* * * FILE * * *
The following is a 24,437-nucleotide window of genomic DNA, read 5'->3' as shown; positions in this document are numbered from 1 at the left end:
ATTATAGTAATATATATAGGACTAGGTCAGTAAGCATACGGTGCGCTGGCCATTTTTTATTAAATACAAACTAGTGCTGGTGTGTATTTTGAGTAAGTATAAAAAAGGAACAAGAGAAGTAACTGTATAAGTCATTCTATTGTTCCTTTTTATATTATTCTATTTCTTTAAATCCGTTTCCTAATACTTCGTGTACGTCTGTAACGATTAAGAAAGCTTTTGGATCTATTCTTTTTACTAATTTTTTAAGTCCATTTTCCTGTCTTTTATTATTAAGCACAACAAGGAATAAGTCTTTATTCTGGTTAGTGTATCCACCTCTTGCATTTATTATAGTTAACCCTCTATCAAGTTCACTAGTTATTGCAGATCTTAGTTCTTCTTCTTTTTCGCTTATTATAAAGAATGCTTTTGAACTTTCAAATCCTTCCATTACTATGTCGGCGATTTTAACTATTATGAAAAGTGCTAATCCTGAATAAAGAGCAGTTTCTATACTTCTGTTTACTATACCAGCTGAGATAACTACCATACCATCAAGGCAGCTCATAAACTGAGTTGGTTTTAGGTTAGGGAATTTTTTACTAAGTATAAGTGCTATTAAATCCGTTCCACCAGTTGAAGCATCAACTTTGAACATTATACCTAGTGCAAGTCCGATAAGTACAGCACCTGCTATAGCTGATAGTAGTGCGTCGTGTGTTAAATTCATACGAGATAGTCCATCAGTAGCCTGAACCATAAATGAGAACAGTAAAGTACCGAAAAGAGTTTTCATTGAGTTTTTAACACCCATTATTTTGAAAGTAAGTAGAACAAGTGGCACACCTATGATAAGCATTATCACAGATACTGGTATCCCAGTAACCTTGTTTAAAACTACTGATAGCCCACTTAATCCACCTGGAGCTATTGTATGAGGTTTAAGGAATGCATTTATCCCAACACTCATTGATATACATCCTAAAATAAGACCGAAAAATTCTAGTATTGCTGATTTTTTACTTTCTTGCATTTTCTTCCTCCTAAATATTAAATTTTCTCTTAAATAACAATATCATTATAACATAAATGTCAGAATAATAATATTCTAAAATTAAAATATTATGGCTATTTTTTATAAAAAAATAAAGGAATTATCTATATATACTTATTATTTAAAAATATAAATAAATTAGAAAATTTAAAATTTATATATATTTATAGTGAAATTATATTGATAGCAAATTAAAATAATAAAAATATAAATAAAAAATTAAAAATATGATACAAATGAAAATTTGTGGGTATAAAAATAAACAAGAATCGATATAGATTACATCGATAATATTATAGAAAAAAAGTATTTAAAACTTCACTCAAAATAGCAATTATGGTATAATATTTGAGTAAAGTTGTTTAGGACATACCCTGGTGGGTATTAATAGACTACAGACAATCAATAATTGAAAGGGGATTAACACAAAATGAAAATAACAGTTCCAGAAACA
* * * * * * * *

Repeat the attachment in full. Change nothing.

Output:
The following is a 24,437-nucleotide window of genomic DNA, read 5'->3' as shown; positions in this document are numbered from 1 at the left end:
ATTATAGTAATATATATAGGACTAGGTCAGTAAGCATACGGTGCGCTGGCCATTTTTTATTAAATACAAACTAGTGCTGGTGTGTATTTTGAGTAAGTATAAAAAAGGAACAAGAGAAGTAACTGTATAAGTCATTCTATTGTTCCTTTTTATATTATTCTATTTCTTTAAATCCGTTTCCTAATACTTCGTGTACGTCTGTAACGATTAAGAAAGCTTTTGGATCTATTCTTTTTACTAATTTTTTAAGTCCATTTTCCTGTCTTTTATTATTAAGCACAACAAGGAATAAGTCTTTATTCTGGTTAGTGTATCCACCTCTTGCATTTATTATAGTTAACCCTCTATCAAGTTCACTAGTTATTGCAGATCTTAGTTCTTCTTCTTTTTCGCTTATTATAAAGAATGCTTTTGAACTTTCAAATCCTTCCATTACTATGTCGGCGATTTTAACTATTATGAAAAGTGCTAATCCTGAATAAAGAGCAGTTTCTATACTTCTGTTTACTATACCAGCTGAGATAACTACCATACCATCAAGGCAGCTCATAAACTGAGTTGGTTTTAGGTTAGGGAATTTTTTACTAAGTATAAGTGCTATTAAATCCGTTCCACCAGTTGAAGCATCAACTTTGAACATTATACCTAGTGCAAGTCCGATAAGTACAGCACCTGCTATAGCTGATAGTAGTGCGTCGTGTGTTAAATTCATACGAGATAGTCCATCAGTAGCCTGAACCATAAATGAGAACAGTAAAGTACCGAAAAGAGTTTTCATTGAGTTTTTAACACCCATTATTTTGAAAGTAAGTAGAACAAGTGGCACACCTATGATAAGCATTATCACAGATACTGGTATCCCAGTAACCTTGTTTAAAACTACTGATAGCCCACTTAATCCACCTGGAGCTATTGTATGAGGTTTAAGGAATGCATTTATCCCAACACTCATTGATATACATCCTAAAATAAGACCGAAAAATTCTAGTATTGCTGATTTTTTACTTTCTTGCATTTTCTTCCTCCTAAATATTAAATTTTCTCTTAAATAACAATATCATTATAACATAAATGTCAGAATAATAATATTCTAAAATTAAAATATTATGGCTATTTTTTATAAAAAAATAAAGGAATTATCTATATATACTTATTATTTAAAAATATAAATAAATTAGAAAATTTAAAATTTATATATATTTATAGTGAAATTATATTGATAGCAAATTAAAATAATAAAAATATAAATAAAAAATTAAAAATATGATACAAATGAAAATTTGTGGGTATAAAAATAAACAAGAATCGATATAGATTACATCGATAATATTATAGAAAAAAAGTATTTAAAACTTCACTCAAAATAGCAATTATGGTATAATATTTGAGTAAAGTTGTTTAGGACATACCCTGGTGGGTATTAATAGACTACAGACAATCAATAATTGAAAGGGGATTAACACAAAATGAAAATAACAGTTCCAGAAACA